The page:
Buenos Aires, Argentina
IFSA Argentine Universities Program
Seize the chance to experience big city living, with affordable theatre, music, cinema, art, and of course, football, in lively Buenos Aires. Plus, craft your ideal semester with a wide selection of courses at Universidad de Buenos Aires, Universidad del Salvador, and Universidad Torcuato Di Tella, all taught in Spanish by Argentine university professors.
Details at a Glance
15 - 16
4 semesters of university-level Spanish or equivalent. Learn More.
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With the IFSA Argentine Universities Program, build your own academic program with a combination of IFSA designed and Argentine university classes taken in Spanish alongside local degree-seeking students. You will select at least one IFSA-taught class and combine it with your choice of additional IFSA classes and direct-enroll classes to meet your academic needs and goals.
Students typically take the majority of their classes (approx. 12 U.S. semester credit hours) at local institutions, where they study alongside Argentine and other international students and strengthen their Spanish language skills in the process. These classes can be complemented and enhanced by a selection of IFSA electives that connect students with their community through field visits and other experiential learning opportunities.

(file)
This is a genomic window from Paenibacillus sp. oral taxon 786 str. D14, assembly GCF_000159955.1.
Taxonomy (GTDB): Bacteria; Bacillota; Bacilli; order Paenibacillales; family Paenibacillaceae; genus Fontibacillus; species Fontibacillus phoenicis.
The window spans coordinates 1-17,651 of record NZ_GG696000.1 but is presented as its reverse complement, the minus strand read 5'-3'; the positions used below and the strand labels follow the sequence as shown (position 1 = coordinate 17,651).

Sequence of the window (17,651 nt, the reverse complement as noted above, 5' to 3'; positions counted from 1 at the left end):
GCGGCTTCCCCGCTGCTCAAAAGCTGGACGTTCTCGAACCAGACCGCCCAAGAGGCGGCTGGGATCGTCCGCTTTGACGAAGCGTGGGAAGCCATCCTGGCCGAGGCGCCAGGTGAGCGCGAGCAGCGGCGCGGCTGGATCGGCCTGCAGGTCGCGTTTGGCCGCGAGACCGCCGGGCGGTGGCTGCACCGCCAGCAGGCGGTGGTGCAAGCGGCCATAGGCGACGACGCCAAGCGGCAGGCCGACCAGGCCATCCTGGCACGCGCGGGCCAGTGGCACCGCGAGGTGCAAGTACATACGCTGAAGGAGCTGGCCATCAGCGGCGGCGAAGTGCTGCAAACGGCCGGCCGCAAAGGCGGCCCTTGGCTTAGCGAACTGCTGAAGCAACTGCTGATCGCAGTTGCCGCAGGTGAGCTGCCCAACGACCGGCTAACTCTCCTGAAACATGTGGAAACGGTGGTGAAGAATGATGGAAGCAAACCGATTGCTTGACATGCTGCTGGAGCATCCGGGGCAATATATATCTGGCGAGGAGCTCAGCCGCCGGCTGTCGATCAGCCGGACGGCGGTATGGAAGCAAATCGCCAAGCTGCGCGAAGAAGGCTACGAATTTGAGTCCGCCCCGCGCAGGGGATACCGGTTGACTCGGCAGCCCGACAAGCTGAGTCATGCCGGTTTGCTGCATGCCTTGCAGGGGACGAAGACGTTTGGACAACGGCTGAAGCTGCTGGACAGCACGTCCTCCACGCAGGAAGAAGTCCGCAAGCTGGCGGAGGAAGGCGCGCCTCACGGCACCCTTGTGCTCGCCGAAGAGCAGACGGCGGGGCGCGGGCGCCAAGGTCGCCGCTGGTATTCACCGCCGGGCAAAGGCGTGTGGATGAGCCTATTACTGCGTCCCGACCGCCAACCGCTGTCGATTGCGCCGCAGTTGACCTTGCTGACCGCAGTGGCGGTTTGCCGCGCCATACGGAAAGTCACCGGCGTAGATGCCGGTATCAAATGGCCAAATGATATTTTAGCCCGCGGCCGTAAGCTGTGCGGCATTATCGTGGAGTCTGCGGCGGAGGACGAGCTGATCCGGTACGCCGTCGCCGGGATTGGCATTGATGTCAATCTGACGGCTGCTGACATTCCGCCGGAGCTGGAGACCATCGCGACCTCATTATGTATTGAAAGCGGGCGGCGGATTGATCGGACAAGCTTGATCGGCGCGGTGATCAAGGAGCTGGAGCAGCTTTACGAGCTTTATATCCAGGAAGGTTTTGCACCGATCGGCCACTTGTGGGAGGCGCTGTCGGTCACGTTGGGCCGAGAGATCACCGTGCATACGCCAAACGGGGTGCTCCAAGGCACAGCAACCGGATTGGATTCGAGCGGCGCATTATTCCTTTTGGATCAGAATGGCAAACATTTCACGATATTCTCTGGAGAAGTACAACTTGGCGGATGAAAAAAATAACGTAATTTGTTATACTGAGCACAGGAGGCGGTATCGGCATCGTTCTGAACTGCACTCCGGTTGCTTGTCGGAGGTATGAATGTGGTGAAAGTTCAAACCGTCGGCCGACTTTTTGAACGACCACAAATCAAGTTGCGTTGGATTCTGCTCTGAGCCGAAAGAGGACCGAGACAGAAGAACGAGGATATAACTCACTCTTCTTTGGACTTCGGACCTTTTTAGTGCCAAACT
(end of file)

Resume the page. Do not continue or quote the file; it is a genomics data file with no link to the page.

IFSA ELECTIVE CLASSES
Choose from a variety of classes designed exclusively for IFSA participants. All IFSA classes are taught in Spanish. Classes may vary by term based on enrollment and faculty availability.
Advanced Spanish I or Advanced Spanish II
While in Buenos Aires, you can opt to continue your Spanish language study. A mandatory pre-arrival language assessment will determine your appropriate language level. Based on your score, IFSA may require you to take a Spanish language class to support your academic success in Spanish-taught direct-enroll classes. (3 U.S. semester credit hours)
Argentina and Human Rights